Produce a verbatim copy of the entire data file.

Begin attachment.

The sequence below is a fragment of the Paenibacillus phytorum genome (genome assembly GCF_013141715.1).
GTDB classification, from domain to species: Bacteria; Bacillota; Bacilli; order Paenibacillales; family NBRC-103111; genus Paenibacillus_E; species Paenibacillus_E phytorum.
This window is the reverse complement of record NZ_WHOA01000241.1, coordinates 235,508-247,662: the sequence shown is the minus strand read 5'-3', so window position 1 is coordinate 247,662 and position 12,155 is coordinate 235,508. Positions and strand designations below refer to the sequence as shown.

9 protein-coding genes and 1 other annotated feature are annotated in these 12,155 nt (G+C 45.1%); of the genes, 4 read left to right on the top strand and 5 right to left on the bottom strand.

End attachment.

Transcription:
The sequence below is a fragment of the Paenibacillus phytorum genome (genome assembly GCF_013141715.1).
GTDB classification, from domain to species: Bacteria; Bacillota; Bacilli; order Paenibacillales; family NBRC-103111; genus Paenibacillus_E; species Paenibacillus_E phytorum.
This window is the reverse complement of record NZ_WHOA01000241.1, coordinates 235,508-247,662: the sequence shown is the minus strand read 5'-3', so window position 1 is coordinate 247,662 and position 12,155 is coordinate 235,508. Positions and strand designations below refer to the sequence as shown.

9 protein-coding genes and 1 other annotated feature are annotated in these 12,155 nt (G+C 45.1%); of the genes, 4 read left to right on the top strand and 5 right to left on the bottom strand.